Representatives of the cannabis industry are ramping up their lobbying efforts on Capitol Hill, urging lawmakers to take action on taxes that affect their industry.
The main ask in meetings with members of Congress this week: overturning a regulation that prevents legal cannabis companies, in particular, from deducting operating expenses.
Members of the industry have been disappointed that the GOP tax overhaul passed in December did not clear away the regulation. And while many don't expect legislative action this year, given the fall midterm elections, industry advocates are holding out hope for Democratic-sponsored bills that could see movement in 2019.
“Right now cannabis is emerging at the fastest growing industry in America, and these are brand new jobs," said Keegan Peterson, whose company Wurk helps cannabis businesses comply with various regulations. "The ability of the industry to grow and provide medicines to the people who need them depends [on] good tax laws."
In terms of taxes, the main legislation the cannabis industry is supporting is the My Small Business Tax Equity Act. The legislation targets a line in the tax code put in place in 1982 that prohibits businesses from deducting a broad array of expenses if they are “trafficking in controlled substances.”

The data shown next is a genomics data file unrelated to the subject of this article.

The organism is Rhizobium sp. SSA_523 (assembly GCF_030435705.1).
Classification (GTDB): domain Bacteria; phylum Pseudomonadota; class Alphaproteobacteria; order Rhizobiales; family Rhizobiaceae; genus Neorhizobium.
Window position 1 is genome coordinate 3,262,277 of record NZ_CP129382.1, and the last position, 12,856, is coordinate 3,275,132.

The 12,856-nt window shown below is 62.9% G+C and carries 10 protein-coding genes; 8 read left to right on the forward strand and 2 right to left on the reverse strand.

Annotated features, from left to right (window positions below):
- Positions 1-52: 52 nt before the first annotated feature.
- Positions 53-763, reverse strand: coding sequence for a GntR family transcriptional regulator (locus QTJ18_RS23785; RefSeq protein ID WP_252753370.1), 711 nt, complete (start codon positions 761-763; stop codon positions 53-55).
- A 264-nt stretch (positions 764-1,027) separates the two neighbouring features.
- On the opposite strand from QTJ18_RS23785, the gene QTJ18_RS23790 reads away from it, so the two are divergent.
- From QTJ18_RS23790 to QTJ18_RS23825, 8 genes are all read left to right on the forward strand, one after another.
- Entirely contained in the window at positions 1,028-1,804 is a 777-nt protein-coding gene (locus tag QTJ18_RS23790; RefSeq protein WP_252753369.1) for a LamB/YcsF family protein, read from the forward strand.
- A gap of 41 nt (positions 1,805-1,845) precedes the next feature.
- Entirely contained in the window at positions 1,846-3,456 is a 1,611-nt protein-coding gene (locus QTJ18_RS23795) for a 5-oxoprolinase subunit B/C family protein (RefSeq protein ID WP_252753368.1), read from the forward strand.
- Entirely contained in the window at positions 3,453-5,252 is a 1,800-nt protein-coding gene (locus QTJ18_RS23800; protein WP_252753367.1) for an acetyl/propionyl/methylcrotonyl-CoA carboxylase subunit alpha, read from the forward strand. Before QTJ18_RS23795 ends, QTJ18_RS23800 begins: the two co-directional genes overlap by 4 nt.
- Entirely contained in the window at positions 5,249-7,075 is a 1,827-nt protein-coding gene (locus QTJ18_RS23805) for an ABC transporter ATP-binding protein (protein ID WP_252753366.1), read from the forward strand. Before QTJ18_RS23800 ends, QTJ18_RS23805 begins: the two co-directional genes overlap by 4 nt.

That means that companies operating legally in states that allow recreational or medicinal marijuana get stuck with a far higher federal tax bill than other businesses.
“Bottom line is this: there’s a natural alliance between liberal Democrats and libertarian Republicans on this issue,” said Tom Adams, managing director of the Investment Research Division of BDS Analytics, which produces market trend reports for the cannabis industry.
Curbelo, who introduced the House version of the bill, has argued that the tax burden ends up being a boon to illegal drug operators, giving them a cost advantage over legal sellers.
“Current federal law also prohibits these businesses from deducting the common expenses associated with running a small business when they file their taxes – expenses necessary to running a business like rent, most utilities and payroll,” Curbelo said on the House floor earlier this year.
“Simply put this rule places legitimate enterprises, which have been established under state law, at a major competitive disadvantage,” he continued.
Broadly, cannabis businesses can’t deduct operating costs, though they are able to deduct expenses related to the cost of the goods themselves.
“They ruled, oddly, that you can deduct the cost of the illegal product, but not your operating expenses. That seems to be exactly backwards,” said Adams.
According to Adams, a straightforward reading of the law would stick average cannabis retailers with a federal tax bill of 23 percent of revenues, which is higher than the 18 percent in revenues that firms take home in profit on average.
But cannabis businesses have ways of trying to...